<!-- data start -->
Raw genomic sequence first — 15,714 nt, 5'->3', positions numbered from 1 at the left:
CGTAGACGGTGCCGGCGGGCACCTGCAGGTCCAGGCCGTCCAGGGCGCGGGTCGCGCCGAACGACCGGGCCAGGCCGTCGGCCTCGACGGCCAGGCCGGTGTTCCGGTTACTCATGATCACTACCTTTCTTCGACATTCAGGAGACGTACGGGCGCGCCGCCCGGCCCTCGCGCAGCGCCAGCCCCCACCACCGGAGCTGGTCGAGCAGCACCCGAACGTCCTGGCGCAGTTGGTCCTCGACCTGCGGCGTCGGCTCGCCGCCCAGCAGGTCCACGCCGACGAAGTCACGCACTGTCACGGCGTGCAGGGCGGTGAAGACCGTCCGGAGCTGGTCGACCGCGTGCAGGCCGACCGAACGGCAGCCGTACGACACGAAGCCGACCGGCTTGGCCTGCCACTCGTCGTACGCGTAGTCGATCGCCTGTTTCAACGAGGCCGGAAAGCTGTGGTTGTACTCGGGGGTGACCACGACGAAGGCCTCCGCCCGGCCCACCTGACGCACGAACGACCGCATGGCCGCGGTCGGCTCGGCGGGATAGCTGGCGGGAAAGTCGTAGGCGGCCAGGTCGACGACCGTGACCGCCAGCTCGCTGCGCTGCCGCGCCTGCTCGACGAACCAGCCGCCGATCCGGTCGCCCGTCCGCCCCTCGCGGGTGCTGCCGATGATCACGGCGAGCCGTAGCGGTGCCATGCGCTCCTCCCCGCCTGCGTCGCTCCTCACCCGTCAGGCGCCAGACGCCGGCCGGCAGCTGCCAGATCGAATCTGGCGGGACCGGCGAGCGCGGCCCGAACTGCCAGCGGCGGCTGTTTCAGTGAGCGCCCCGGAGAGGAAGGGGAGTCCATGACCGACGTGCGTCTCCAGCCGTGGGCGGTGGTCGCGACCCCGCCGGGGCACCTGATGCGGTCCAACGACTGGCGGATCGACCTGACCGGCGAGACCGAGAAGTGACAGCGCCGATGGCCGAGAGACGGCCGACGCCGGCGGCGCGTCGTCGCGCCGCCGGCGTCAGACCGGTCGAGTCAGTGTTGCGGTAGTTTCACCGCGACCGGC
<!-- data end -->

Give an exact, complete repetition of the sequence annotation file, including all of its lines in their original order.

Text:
Raw genomic sequence first — 15,714 nt, 5'->3', positions numbered from 1 at the left:
CGTAGACGGTGCCGGCGGGCACCTGCAGGTCCAGGCCGTCCAGGGCGCGGGTCGCGCCGAACGACCGGGCCAGGCCGTCGGCCTCGACGGCCAGGCCGGTGTTCCGGTTACTCATGATCACTACCTTTCTTCGACATTCAGGAGACGTACGGGCGCGCCGCCCGGCCCTCGCGCAGCGCCAGCCCCCACCACCGGAGCTGGTCGAGCAGCACCCGAACGTCCTGGCGCAGTTGGTCCTCGACCTGCGGCGTCGGCTCGCCGCCCAGCAGGTCCACGCCGACGAAGTCACGCACTGTCACGGCGTGCAGGGCGGTGAAGACCGTCCGGAGCTGGTCGACCGCGTGCAGGCCGACCGAACGGCAGCCGTACGACACGAAGCCGACCGGCTTGGCCTGCCACTCGTCGTACGCGTAGTCGATCGCCTGTTTCAACGAGGCCGGAAAGCTGTGGTTGTACTCGGGGGTGACCACGACGAAGGCCTCCGCCCGGCCCACCTGACGCACGAACGACCGCATGGCCGCGGTCGGCTCGGCGGGATAGCTGGCGGGAAAGTCGTAGGCGGCCAGGTCGACGACCGTGACCGCCAGCTCGCTGCGCTGCCGCGCCTGCTCGACGAACCAGCCGCCGATCCGGTCGCCCGTCCGCCCCTCGCGGGTGCTGCCGATGATCACGGCGAGCCGTAGCGGTGCCATGCGCTCCTCCCCGCCTGCGTCGCTCCTCACCCGTCAGGCGCCAGACGCCGGCCGGCAGCTGCCAGATCGAATCTGGCGGGACCGGCGAGCGCGGCCCGAACTGCCAGCGGCGGCTGTTTCAGTGAGCGCCCCGGAGAGGAAGGGGAGTCCATGACCGACGTGCGTCTCCAGCCGTGGGCGGTGGTCGCGACCCCGCCGGGGCACCTGATGCGGTCCAACGACTGGCGGATCGACCTGACCGGCGAGACCGAGAAGTGACAGCGCCGATGGCCGAGAGACGGCCGACGCCGGCGGCGCGTCGTCGCGCCGCCGGCGTCAGACCGGTCGAGTCAGTGTTGCGGTAGTTTCACCGCGACCGGC